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March 08, 2016

The Shifting Political Economy of Centrally Sponsored Schemes


In this Article, Pranay Kotasthane of Takshashila Institution says that with the increasing trend of consolidation of centrally sponsored schemes (CSS) during last three budgets, states now  "have a better idea of the fiscal space available to them and are in a better position to decide and shape their own priorities".


He says "the changes in CSS started last financial year with a higher tax devolution recommended by the Fourteenth Finance Commission (FFC). This higher tax devolution without a corresponding increase in revenue receipts meant that the Union government restructured its approach of running a plethora of central schemes under state plans. Specifically, the Union government decreased its own support for some of them in last year’s budget. In a few cases, the government discontinued some centrally sponsored schemes altogether, bringing down the total number of CSS from 147 to 66."


"On the other hand, the response of the states to the question of CSS restructuring was two-fold. Initially, states had submitted to the FFC that proliferation of CSS impinges upon their fiscal autonomy as they do not have any say in design of these schemes and face many restrictions in their implementation (Finance Commission 2015: 88). At the same time, states also clearly demonstrated an endowment effect — they continued to see CSS an important source of money that they weren’t willing to give up."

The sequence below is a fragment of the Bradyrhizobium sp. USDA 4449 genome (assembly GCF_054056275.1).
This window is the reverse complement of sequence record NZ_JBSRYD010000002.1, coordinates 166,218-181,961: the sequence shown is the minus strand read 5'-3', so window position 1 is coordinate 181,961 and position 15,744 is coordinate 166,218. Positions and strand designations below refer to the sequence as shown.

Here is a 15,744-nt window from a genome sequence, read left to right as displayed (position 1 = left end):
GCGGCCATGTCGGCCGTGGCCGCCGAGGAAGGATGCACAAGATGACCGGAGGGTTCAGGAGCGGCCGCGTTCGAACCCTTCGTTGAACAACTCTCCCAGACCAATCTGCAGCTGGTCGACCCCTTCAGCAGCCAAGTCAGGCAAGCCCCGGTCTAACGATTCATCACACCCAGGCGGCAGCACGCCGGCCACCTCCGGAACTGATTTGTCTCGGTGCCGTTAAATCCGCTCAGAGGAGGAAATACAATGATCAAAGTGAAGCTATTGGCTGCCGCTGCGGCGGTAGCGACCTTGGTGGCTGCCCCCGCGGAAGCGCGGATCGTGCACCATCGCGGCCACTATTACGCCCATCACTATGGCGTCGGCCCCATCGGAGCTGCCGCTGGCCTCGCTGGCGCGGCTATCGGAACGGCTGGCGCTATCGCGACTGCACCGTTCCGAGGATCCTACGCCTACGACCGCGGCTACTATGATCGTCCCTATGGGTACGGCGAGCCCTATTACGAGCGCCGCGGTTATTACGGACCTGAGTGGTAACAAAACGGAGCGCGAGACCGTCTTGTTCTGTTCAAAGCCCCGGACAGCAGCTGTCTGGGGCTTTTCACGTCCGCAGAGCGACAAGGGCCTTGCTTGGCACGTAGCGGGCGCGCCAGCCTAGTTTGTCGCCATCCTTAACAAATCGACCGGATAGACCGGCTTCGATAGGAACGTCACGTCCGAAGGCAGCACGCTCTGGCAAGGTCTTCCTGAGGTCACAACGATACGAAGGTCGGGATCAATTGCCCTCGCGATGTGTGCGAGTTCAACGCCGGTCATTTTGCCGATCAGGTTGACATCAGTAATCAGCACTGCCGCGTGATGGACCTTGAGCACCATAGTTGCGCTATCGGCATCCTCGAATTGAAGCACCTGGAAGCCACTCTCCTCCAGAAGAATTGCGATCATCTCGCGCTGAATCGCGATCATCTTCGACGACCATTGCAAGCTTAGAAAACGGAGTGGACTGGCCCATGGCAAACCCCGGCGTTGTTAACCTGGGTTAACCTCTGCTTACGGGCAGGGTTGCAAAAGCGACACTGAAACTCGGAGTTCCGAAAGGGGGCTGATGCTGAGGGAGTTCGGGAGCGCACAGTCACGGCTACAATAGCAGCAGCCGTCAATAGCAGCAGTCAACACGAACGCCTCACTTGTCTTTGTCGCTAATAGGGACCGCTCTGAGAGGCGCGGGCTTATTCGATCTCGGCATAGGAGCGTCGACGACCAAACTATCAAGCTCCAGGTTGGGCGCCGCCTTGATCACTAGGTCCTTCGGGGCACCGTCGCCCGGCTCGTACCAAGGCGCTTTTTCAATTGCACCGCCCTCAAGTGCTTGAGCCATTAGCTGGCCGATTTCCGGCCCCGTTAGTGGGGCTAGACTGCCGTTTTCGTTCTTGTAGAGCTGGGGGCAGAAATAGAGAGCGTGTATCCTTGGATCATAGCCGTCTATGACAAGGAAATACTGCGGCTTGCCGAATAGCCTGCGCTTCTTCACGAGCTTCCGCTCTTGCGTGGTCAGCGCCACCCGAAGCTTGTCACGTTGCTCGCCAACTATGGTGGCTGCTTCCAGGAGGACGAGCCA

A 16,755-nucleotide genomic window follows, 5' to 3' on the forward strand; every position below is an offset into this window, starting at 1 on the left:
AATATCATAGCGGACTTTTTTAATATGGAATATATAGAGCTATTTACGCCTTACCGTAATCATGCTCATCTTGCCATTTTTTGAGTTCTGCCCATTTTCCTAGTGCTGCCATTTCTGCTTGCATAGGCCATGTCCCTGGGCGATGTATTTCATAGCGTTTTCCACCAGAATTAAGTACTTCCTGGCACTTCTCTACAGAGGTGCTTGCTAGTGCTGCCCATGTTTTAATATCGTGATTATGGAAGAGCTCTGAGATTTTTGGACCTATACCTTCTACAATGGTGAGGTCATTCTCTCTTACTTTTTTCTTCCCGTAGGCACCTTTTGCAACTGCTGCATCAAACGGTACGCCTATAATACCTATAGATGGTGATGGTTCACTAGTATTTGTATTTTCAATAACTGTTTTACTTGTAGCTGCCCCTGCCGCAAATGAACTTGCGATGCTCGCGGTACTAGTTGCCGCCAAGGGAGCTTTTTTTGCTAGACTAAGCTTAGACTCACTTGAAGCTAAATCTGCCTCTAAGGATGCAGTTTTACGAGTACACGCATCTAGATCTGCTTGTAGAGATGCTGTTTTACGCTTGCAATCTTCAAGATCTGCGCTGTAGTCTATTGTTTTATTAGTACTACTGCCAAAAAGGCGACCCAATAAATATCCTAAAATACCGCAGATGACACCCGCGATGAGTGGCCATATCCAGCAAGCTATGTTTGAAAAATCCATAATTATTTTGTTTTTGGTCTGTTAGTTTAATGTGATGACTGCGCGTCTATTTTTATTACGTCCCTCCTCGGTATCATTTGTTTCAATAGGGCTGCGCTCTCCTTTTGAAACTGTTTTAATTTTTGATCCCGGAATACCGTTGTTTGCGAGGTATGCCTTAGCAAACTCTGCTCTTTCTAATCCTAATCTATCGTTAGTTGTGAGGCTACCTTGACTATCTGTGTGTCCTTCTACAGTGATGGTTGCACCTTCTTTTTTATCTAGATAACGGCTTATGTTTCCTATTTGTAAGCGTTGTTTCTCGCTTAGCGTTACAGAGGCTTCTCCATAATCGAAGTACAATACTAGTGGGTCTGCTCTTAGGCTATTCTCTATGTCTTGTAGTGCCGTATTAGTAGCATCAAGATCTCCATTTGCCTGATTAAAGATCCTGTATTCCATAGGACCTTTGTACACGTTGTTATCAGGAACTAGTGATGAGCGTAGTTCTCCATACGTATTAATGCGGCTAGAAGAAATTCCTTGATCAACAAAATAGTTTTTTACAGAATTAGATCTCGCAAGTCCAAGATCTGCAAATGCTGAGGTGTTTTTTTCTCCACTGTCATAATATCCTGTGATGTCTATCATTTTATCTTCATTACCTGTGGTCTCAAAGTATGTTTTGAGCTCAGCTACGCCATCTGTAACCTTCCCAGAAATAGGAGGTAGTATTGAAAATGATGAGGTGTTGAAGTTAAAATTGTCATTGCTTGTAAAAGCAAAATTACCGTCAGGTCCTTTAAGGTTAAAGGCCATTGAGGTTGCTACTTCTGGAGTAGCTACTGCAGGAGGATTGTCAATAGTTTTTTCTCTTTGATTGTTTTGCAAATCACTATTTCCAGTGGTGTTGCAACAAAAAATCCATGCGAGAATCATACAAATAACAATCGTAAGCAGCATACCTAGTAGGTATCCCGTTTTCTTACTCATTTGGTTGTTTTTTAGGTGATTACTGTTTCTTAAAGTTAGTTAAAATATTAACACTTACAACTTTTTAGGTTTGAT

"This changed pattern is likely to be featured in all state budgets. Chief ministers will claim that the state’s fiscal plans will be affected, mainly on account of  increasing contributions to those ‘Core schemes’ on which they otherwise spent less than 40%. A trick that this budget missed is shifting to a regime of specific purpose open-ended matching grants instead of a fixed 60:40 ratio. The fixed ratio will mean that states will be compelled to implement these schemes just to avail of the 60% assistance, even if they have done considerably well in a particular area. For instance, Kerala might be reluctant to shift its focus from primary education to other priority areas even though it has done considerably well in the former, just because of the political economy around the 60% assistance promised by the central government."


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